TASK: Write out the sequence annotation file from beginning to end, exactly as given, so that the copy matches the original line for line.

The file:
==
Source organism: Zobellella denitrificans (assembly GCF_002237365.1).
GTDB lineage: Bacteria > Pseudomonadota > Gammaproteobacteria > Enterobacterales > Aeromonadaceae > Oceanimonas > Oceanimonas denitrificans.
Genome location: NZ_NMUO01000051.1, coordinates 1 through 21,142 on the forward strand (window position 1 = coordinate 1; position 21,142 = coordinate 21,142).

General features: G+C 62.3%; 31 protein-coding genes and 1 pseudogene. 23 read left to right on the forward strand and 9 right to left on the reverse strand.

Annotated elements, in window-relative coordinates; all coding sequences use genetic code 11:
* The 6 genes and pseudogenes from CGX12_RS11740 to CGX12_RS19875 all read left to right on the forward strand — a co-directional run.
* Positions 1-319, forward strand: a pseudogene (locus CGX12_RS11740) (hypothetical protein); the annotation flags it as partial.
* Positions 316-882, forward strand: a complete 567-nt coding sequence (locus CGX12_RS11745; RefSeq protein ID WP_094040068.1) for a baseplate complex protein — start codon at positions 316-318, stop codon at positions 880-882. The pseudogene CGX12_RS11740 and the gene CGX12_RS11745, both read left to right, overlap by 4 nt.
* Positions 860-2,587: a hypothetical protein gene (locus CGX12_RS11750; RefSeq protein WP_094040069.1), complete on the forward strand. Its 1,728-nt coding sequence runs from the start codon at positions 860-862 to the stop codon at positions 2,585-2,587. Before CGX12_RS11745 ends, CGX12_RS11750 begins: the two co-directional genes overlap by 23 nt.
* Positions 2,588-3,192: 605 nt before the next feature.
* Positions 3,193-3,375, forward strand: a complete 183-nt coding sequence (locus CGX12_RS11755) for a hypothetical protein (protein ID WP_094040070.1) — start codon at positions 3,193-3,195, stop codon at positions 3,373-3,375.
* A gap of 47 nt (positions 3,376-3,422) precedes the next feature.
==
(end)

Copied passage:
Source organism: Zobellella denitrificans (assembly GCF_002237365.1).
GTDB lineage: Bacteria > Pseudomonadota > Gammaproteobacteria > Enterobacterales > Aeromonadaceae > Oceanimonas > Oceanimonas denitrificans.
Genome location: NZ_NMUO01000051.1, coordinates 1 through 21,142 on the forward strand (window position 1 = coordinate 1; position 21,142 = coordinate 21,142).

General features: G+C 62.3%; 31 protein-coding genes and 1 pseudogene. 23 read left to right on the forward strand and 9 right to left on the reverse strand.

Annotated elements, in window-relative coordinates; all coding sequences use genetic code 11:
* The 6 genes and pseudogenes from CGX12_RS11740 to CGX12_RS19875 all read left to right on the forward strand — a co-directional run.
* Positions 1-319, forward strand: a pseudogene (locus CGX12_RS11740) (hypothetical protein); the annotation flags it as partial.
* Positions 316-882, forward strand: a complete 567-nt coding sequence (locus CGX12_RS11745; RefSeq protein ID WP_094040068.1) for a baseplate complex protein — start codon at positions 316-318, stop codon at positions 880-882. The pseudogene CGX12_RS11740 and the gene CGX12_RS11745, both read left to right, overlap by 4 nt.
* Positions 860-2,587: a hypothetical protein gene (locus CGX12_RS11750; RefSeq protein WP_094040069.1), complete on the forward strand. Its 1,728-nt coding sequence runs from the start codon at positions 860-862 to the stop codon at positions 2,585-2,587. Before CGX12_RS11745 ends, CGX12_RS11750 begins: the two co-directional genes overlap by 23 nt.
* Positions 2,588-3,192: 605 nt before the next feature.
* Positions 3,193-3,375, forward strand: a complete 183-nt coding sequence (locus CGX12_RS11755) for a hypothetical protein (protein ID WP_094040070.1) — start codon at positions 3,193-3,195, stop codon at positions 3,373-3,375.
* A gap of 47 nt (positions 3,376-3,422) precedes the next feature.